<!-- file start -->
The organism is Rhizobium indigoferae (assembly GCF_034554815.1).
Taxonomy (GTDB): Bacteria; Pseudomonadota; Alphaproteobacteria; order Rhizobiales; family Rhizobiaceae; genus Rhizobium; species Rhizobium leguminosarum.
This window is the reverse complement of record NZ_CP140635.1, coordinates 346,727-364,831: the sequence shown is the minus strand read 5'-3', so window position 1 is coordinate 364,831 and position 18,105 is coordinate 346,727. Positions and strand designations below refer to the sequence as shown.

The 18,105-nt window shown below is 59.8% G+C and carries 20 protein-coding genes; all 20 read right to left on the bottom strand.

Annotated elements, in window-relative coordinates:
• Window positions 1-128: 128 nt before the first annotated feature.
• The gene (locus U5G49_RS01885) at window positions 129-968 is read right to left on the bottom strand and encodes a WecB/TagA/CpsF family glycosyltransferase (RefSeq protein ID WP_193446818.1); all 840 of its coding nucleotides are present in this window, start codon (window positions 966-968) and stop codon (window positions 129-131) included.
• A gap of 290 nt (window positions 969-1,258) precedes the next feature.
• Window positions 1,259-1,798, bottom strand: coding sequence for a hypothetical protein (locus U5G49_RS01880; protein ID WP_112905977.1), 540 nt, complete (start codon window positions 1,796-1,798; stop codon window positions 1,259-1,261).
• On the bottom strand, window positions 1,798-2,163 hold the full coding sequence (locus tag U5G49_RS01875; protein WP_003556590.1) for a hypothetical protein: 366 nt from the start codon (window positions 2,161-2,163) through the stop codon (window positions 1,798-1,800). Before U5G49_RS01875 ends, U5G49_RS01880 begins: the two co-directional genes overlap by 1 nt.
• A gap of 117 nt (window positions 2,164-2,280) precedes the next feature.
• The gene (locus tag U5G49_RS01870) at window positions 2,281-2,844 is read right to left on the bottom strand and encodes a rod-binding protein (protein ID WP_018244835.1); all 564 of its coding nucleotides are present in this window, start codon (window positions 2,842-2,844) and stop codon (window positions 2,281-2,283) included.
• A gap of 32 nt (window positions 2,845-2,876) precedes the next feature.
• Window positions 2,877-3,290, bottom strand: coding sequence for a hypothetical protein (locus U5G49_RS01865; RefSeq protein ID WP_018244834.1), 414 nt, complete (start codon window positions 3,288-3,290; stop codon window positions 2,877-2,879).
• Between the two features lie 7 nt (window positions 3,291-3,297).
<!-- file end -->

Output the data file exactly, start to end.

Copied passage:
The organism is Rhizobium indigoferae (assembly GCF_034554815.1).
Taxonomy (GTDB): Bacteria; Pseudomonadota; Alphaproteobacteria; order Rhizobiales; family Rhizobiaceae; genus Rhizobium; species Rhizobium leguminosarum.
This window is the reverse complement of record NZ_CP140635.1, coordinates 346,727-364,831: the sequence shown is the minus strand read 5'-3', so window position 1 is coordinate 364,831 and position 18,105 is coordinate 346,727. Positions and strand designations below refer to the sequence as shown.

The 18,105-nt window shown below is 59.8% G+C and carries 20 protein-coding genes; all 20 read right to left on the bottom strand.

Annotated elements, in window-relative coordinates:
• Window positions 1-128: 128 nt before the first annotated feature.
• The gene (locus U5G49_RS01885) at window positions 129-968 is read right to left on the bottom strand and encodes a WecB/TagA/CpsF family glycosyltransferase (RefSeq protein ID WP_193446818.1); all 840 of its coding nucleotides are present in this window, start codon (window positions 966-968) and stop codon (window positions 129-131) included.
• A gap of 290 nt (window positions 969-1,258) precedes the next feature.
• Window positions 1,259-1,798, bottom strand: coding sequence for a hypothetical protein (locus U5G49_RS01880; protein ID WP_112905977.1), 540 nt, complete (start codon window positions 1,796-1,798; stop codon window positions 1,259-1,261).
• On the bottom strand, window positions 1,798-2,163 hold the full coding sequence (locus tag U5G49_RS01875; protein WP_003556590.1) for a hypothetical protein: 366 nt from the start codon (window positions 2,161-2,163) through the stop codon (window positions 1,798-1,800). Before U5G49_RS01875 ends, U5G49_RS01880 begins: the two co-directional genes overlap by 1 nt.
• A gap of 117 nt (window positions 2,164-2,280) precedes the next feature.
• The gene (locus tag U5G49_RS01870) at window positions 2,281-2,844 is read right to left on the bottom strand and encodes a rod-binding protein (protein ID WP_018244835.1); all 564 of its coding nucleotides are present in this window, start codon (window positions 2,842-2,844) and stop codon (window positions 2,281-2,283) included.
• A gap of 32 nt (window positions 2,845-2,876) precedes the next feature.
• Window positions 2,877-3,290, bottom strand: coding sequence for a hypothetical protein (locus U5G49_RS01865; RefSeq protein ID WP_018244834.1), 414 nt, complete (start codon window positions 3,288-3,290; stop codon window positions 2,877-2,879).
• Between the two features lie 7 nt (window positions 3,291-3,297).